By Jamie Gangel, Annie Grayer, Zachary Cohen and Jeremy Herb, CNN
Conservative Republican election attorney Ben Ginsberg will be among the witnesses testifying Monday before the House select committee investigating the January 6, 2021, attack on the US Capitol, as the panel seeks to scrutinize how former President Donald Trump’s election lies led to the riot.
Former Trump campaign manager Bill Stepien was to headline the witness list on Monday but unexpectedly backed out due to a “family emergency,” leading to a delay in the hearing. Stepien’s wife is in labor, a source familiar with the matter tells CNN, which is why the committee has released him from his subpoena for the day.
Committee aides said Sunday that the hearing would look at how Trump embraced false claims of fraud in the 2020 election and how he decided to declare victory in the hours after the election, even though he was told that the numbers didn’t bear it out.
Aides said the hearing would show how Trump’s team pursued legal challenges in court and lost those cases, and that Trump then chose to ignore the will of the courts and continued to try to overturn the election.
“We will reveal information about how the former President’s political apparatus use these lies about fraud about a stolen election to drive fundraising, bringing hundreds of millions of dollars between Election Day 2020 and January 6,” aides added.
The hearing will also seek to connect Trump’s lies about the election to the violence at the US Capitol on January 6, aides said, including how rioters echoed the former President’s baseless allegations that the election had been stolen.
Democratic Rep. Zoe Lofgren of California, a member of the select committee, will play a “key role” in the presentation, but the hearing will technically be led by Chairman Bennie Thompson, a Mississippi Democrat, according to panel aides.
In addition to live witness testimony, aides said the committee will continue to show more multimedia presentations and video recordings from closed-door depositions.
Other witnesses expected to testify Monday, according to the January 6 panel, include Chris Stirewalt, former Fox digital politics editor; BJay Pak, the former US attorney for the North District of Georgia; and Al Schmidt, a former Philadelphia city commissioner.
Two sources familiar with the matter previously told CNN that Ginsberg is expected to testify that there was no evidence of widespread fraud in the 2020 election, despite claims by Trump and his supporters. He will also speak about the failed court cases filed by Trump’s team.
Ginsberg is considered a leading Republican expert on election fraud and played a critical role in the Florida recount case in 2000 when then-candidate George W. Bush defeated then-Vice President Al Gore.
Even before the last presidential election, in a September 2020 essay, Ginsberg was vocal about the weakness of the former President’s flase claim of widespread voter fraud and criticized the assertions as lacking evidence and “unsustainable.”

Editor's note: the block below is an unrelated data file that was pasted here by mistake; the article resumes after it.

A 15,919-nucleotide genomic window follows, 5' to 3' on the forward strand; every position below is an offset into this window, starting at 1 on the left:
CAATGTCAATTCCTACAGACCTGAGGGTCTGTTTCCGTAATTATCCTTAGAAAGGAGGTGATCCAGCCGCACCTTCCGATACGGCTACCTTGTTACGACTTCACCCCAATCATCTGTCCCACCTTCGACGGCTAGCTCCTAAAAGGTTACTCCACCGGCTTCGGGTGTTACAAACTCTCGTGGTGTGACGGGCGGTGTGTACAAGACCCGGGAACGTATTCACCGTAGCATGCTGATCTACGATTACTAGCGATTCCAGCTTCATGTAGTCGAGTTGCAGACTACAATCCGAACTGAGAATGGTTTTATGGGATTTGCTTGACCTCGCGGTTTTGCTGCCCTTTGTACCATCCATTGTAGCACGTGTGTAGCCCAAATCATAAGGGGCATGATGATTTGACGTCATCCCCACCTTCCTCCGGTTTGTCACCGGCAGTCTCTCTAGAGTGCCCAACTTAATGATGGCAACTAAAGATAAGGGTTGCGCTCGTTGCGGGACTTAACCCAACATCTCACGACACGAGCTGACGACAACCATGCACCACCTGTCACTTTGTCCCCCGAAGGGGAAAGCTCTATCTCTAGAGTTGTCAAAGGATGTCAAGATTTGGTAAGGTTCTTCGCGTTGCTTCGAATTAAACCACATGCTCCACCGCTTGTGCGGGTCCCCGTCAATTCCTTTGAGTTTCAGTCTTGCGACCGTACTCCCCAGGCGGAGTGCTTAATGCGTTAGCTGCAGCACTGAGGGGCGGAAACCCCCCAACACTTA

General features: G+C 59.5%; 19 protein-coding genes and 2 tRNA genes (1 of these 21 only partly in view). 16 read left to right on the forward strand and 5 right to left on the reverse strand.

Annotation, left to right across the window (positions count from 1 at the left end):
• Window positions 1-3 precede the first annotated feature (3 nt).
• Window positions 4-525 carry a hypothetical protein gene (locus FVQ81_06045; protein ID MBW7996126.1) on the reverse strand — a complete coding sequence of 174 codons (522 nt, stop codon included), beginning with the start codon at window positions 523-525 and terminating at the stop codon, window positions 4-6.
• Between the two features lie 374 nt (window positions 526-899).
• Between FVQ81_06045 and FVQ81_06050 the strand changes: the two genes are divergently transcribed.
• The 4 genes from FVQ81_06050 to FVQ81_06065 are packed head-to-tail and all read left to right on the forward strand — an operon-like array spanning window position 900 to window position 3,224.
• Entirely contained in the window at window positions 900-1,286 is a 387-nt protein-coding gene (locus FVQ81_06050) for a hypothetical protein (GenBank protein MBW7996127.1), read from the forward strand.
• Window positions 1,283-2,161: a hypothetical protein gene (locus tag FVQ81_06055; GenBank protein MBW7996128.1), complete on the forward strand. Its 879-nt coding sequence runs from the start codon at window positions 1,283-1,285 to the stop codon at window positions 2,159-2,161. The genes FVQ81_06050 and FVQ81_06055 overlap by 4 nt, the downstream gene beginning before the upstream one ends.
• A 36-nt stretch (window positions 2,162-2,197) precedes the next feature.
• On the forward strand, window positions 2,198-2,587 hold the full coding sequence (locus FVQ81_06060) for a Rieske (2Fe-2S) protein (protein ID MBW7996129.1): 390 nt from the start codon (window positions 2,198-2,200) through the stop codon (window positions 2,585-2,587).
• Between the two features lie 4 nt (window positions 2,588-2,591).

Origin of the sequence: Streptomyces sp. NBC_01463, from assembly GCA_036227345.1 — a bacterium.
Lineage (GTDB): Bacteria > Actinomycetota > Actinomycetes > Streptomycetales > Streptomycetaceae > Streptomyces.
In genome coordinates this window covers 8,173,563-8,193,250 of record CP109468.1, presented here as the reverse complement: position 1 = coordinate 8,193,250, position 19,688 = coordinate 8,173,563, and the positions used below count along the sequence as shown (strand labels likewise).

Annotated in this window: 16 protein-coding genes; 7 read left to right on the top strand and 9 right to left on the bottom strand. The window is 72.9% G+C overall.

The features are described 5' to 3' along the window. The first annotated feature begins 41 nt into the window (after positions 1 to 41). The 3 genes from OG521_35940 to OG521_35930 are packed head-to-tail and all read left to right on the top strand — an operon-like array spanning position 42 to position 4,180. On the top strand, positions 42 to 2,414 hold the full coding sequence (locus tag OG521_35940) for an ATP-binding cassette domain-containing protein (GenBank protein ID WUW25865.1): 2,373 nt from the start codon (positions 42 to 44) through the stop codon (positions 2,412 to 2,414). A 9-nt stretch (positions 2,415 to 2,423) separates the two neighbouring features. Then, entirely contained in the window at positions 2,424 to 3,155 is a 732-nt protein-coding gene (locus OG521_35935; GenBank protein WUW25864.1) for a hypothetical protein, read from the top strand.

Stepien, Trump’s former campaign manager, is advising the campaign of Wyoming Republican Harriett Hageman, who has the former President’s endorsement in her primary challenge to Rep. Liz Cheney. Cheney serves as the vice chair of the January 6 committee. Stepien’s firm has received more than $190,000 from Hageman’s campaign this election cycle for strategy and fundraising consulting and video production, according to federal election filings.
Pak’s and Schmidt’s home states of Georgia and Pennsylvania, respectively, were key states in the Trump campaign’s efforts to potentially overturn the 2020 election results.
Stirewalt was fired by Fox in January 2021 after right-wing backlash to the network’s call of Arizona for then-candidate Joe Biden during the 2020 presidential election.
Stirewalt wrote in a Los Angeles Times piece after his firing that the refusal by many of Trump’s supporters to believe the election results was a “tragic consequence of the informational malnourishment so badly afflicting the nation.”
The hearing on Monday morning will focus on how Trump questioned the election process widely, knowing that his allies’ assertions would not change the outcome, Cheney said last week.
The January 6 committee will strive to show how “Trump engaged in a massive effort to spread false and fraudulent information,” even though “Trump and his advisers knew that he had, in fact, lost the election,” Cheney said.
CORRECTION: An earlier version of this story misstated Chris Stirewalt’s former position at Fox News. He was the digital politics editor. The story and headline also have been updated with additional developments.
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CNN’s Kaitlan Collins contributed to this report.